Especially under phase contrast illumination (Fig. 3A) a thin line is apparent in the middle of the cone. This either indicates a kind of seam between paired mouth part structures that make up the cone (in this case this would be most likely the mandibles), or the presence of further structures, for example, a sucking channel or delicate stylet-like mouth part within the cone. Additionally, a bi-forked structure is apparent ventrally, reaching two thirds of the entire length of the mouth cone (Fig. 2). The two ‘fork-teeth’ could represent endites, galeae or laciniae, of the maxillae or the distal end of a ligula (conjoined endites of the labium). In larvae of the beetle species Glyptolopus quadricostatus Heinze, 1944 (Ceryloninae) the mouth parts form a beak similar to that of the presented fossil and there is a bifurcate distal end representing the enditic edge of the labium (‘ligula’). However, in the case of G. quadricostatus, the ligula extends up to the apex of the mouth cone, yet in other species of Ceryloninae the labium is shorter.

Another paired structure of the mouth parts becomes apparent under fluorescent light (Figs. 3B and 3C). Proximal to the putative distal end of the labium (ligula) there are elongated elements that show a higher fluorescence capacity than the remaining part of the mouth cone. These structures could be interpreted as proximal elements of the labial palp. Judging from their position (‘grasping’ around the mouth cone) it can be hypothesised that they mechanically stabilise the mouth cone. A roughly comparable arrangement is known in the sucking mouth parts, factually a mouth cone, of heteropterans (true bugs; Wenk, Lucic & Betz, 2010).

It remains unclear to which extent the labrum is involved in forming the mouth cone. It could be possible that the labrum is short (and thus not discernible) and only the remaining mouth parts form the beak. However, it is also possible that the labrum completely conceals the remaining mouth parts in dorsal view and thus there is no margin of the labrum visible in the fossil (see “Discussion”). Despite the uncertainties it becomes clear that the mouth parts of the fossil indeed form a highly structured mouth cone, beak, pin or stylet. This is therefore interpreted as original structure and not an artefact caused by embedding into the resin.

Systematic interpretation: general aspects

Although the specimen is in many aspects unusual on first sight, a rough systematic interpretation is easily possible. Its body is prominently subdivided into segments; a distinct head with jointed appendages is followed by an anterior trunk with three segments, each with a pair of prominent jointed appendages; these are followed by a series of posterior trunk segments that differ in morphology from the anterior segments. This principle body organisation immediately identifies the specimen as a representative of Insecta (= Hexapoda in Anglo-American literature).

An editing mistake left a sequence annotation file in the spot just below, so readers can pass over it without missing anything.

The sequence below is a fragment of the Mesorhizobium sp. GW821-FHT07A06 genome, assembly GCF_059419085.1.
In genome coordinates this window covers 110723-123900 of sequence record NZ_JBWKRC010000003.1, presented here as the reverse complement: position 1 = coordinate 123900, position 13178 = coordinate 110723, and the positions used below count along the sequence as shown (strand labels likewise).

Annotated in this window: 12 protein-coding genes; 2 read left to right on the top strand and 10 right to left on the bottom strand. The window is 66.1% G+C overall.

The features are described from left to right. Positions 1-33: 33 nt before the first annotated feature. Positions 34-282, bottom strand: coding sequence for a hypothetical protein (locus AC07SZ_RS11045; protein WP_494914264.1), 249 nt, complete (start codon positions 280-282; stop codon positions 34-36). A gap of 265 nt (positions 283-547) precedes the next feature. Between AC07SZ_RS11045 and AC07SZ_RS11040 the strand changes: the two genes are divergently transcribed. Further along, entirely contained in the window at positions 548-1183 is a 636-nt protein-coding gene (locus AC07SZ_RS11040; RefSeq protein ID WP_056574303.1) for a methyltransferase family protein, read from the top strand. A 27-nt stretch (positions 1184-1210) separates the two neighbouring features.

Within Insecta, all non-pterygotan lineages can be excluded from further phylogenetic consideration, as the specimen has no indication of prominent processes on the posterior abdomen segments (cerci and/or terminal filament present in: Diplura: Sendra et al., 2006, 2016; Reboleira et al., 2010; Zygentoma: Espinasa et al., 2012; Smith, 2013; Archaeognatha: Sturm, 2009; Hädicke et al., 2014; Haug et al., 2015a; Zhang et al., 2018; furca as present in Collembola: Fjellberg, 1986; Hopkin, 1997; Hädicke, Haug & Haug, 2013) and mostly possesses a well developed antenna (absent in Protura; Böhm et al., 2011; Bai & Bu, 2013; Galli et al., 2016).

The absence of wings can thus be interpreted as caused by secondary absence or ontogenetic effects (not yet present). The combination of the following character states leads us to the interpretation of the fossil as a larval representative of Holometabola. The legs in the fossil larva are relatively short compared to the overall body size (long abdomen). Also the tarsus is not subdivided into multiple elements. The head is dorsally covered by the pronotum and the antennae are short and with uneven-sized elements. As the most characteristic feature we see the ‘incomplete’ sclerotisation of tergites and sternites of the abdomen segments (Figs. 1 and 2), resulting in multiple isolated sclerites per segment on the dorsal and the ventral side.

Many of these characteristics also fit to non-holometabolan groups of Insecta. Yet, the combination of all characters seems to be only present in larvae of Holometabola. Thus, we see the interpretation as a larval representative of Holometabola as well founded.